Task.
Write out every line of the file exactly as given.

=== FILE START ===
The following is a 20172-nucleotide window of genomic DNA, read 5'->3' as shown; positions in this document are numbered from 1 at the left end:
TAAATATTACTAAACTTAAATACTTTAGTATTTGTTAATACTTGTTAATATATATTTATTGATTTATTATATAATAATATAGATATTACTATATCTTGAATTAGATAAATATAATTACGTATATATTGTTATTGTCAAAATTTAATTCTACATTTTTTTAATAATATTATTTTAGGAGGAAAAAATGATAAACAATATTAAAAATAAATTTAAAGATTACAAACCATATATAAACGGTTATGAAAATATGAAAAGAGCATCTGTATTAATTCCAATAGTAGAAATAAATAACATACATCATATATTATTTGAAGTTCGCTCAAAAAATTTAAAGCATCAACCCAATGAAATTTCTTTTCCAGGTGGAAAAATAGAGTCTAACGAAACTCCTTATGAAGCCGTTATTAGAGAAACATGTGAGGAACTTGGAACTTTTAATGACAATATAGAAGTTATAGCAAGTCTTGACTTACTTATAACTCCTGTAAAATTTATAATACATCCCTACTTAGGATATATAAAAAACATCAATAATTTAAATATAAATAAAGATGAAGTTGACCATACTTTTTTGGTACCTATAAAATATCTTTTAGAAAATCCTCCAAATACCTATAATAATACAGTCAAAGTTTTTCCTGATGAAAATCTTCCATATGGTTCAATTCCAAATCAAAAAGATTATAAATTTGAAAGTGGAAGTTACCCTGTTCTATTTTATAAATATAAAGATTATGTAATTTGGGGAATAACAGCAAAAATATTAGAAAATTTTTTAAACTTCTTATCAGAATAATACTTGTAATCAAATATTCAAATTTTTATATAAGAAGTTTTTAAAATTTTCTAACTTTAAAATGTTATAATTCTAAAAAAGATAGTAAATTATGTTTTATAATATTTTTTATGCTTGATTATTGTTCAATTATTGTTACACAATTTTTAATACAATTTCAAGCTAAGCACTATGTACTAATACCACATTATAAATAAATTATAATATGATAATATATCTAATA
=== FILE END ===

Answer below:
The following is a 20172-nucleotide window of genomic DNA, read 5'->3' as shown; positions in this document are numbered from 1 at the left end:
TAAATATTACTAAACTTAAATACTTTAGTATTTGTTAATACTTGTTAATATATATTTATTGATTTATTATATAATAATATAGATATTACTATATCTTGAATTAGATAAATATAATTACGTATATATTGTTATTGTCAAAATTTAATTCTACATTTTTTTAATAATATTATTTTAGGAGGAAAAAATGATAAACAATATTAAAAATAAATTTAAAGATTACAAACCATATATAAACGGTTATGAAAATATGAAAAGAGCATCTGTATTAATTCCAATAGTAGAAATAAATAACATACATCATATATTATTTGAAGTTCGCTCAAAAAATTTAAAGCATCAACCCAATGAAATTTCTTTTCCAGGTGGAAAAATAGAGTCTAACGAAACTCCTTATGAAGCCGTTATTAGAGAAACATGTGAGGAACTTGGAACTTTTAATGACAATATAGAAGTTATAGCAAGTCTTGACTTACTTATAACTCCTGTAAAATTTATAATACATCCCTACTTAGGATATATAAAAAACATCAATAATTTAAATATAAATAAAGATGAAGTTGACCATACTTTTTTGGTACCTATAAAATATCTTTTAGAAAATCCTCCAAATACCTATAATAATACAGTCAAAGTTTTTCCTGATGAAAATCTTCCATATGGTTCAATTCCAAATCAAAAAGATTATAAATTTGAAAGTGGAAGTTACCCTGTTCTATTTTATAAATATAAAGATTATGTAATTTGGGGAATAACAGCAAAAATATTAGAAAATTTTTTAAACTTCTTATCAGAATAATACTTGTAATCAAATATTCAAATTTTTATATAAGAAGTTTTTAAAATTTTCTAACTTTAAAATGTTATAATTCTAAAAAAGATAGTAAATTATGTTTTATAATATTTTTTATGCTTGATTATTGTTCAATTATTGTTACACAATTTTTAATACAATTTCAAGCTAAGCACTATGTACTAATACCACATTATAAATAAATTATAATATGATAATATATCTAATA